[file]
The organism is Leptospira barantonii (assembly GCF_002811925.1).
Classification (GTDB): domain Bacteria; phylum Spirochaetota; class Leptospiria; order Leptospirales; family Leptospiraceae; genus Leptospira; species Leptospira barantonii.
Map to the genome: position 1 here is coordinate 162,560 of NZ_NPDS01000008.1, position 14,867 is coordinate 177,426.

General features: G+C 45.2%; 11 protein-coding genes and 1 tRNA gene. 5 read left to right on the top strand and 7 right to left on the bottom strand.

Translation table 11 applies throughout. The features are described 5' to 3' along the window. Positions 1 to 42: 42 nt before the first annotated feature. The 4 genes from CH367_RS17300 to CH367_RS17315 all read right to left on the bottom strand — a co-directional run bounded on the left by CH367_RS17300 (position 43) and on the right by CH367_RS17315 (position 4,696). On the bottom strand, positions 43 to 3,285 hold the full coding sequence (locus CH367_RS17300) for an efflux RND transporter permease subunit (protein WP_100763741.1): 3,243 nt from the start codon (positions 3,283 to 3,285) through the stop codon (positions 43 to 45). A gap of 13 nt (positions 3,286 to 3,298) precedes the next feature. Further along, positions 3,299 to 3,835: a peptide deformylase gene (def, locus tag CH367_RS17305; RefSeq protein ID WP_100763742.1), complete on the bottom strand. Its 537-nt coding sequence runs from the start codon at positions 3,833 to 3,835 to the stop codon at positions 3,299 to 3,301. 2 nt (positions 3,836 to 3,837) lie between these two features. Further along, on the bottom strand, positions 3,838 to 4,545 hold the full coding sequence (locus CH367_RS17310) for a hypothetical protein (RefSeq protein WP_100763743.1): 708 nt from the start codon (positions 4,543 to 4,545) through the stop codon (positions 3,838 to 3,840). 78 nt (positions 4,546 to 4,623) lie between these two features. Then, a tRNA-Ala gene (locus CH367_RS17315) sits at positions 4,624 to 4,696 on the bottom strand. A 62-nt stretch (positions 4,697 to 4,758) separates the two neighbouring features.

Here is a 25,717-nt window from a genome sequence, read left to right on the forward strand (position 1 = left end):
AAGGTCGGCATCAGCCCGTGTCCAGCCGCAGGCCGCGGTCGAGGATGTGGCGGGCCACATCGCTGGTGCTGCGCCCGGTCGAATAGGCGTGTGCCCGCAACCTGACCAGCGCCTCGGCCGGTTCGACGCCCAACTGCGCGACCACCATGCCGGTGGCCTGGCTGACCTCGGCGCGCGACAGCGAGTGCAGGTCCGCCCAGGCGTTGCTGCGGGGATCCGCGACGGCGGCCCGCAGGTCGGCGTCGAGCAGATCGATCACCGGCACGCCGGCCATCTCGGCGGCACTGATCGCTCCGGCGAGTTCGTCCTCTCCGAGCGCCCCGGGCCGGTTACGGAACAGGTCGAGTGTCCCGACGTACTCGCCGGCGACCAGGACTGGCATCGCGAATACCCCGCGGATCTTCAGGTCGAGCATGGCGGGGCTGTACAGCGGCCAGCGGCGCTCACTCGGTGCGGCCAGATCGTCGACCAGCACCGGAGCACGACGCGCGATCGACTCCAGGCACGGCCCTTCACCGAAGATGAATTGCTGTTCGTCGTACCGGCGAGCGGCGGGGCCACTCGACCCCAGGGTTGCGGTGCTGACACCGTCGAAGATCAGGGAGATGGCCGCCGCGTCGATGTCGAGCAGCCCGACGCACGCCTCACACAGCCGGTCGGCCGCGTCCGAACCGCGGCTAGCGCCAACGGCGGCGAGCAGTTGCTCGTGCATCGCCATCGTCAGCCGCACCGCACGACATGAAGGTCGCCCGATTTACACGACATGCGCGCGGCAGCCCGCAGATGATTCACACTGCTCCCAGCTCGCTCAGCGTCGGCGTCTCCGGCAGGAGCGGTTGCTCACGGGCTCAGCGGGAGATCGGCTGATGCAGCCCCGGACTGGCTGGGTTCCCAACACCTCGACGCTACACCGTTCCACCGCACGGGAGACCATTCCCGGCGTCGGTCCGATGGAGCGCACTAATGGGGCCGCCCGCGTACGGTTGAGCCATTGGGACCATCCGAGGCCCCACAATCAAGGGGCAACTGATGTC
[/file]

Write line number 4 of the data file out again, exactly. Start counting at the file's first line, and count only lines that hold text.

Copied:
General features: G+C 45.2%; 11 protein-coding genes and 1 tRNA gene. 5 read left to right on the top strand and 7 right to left on the bottom strand.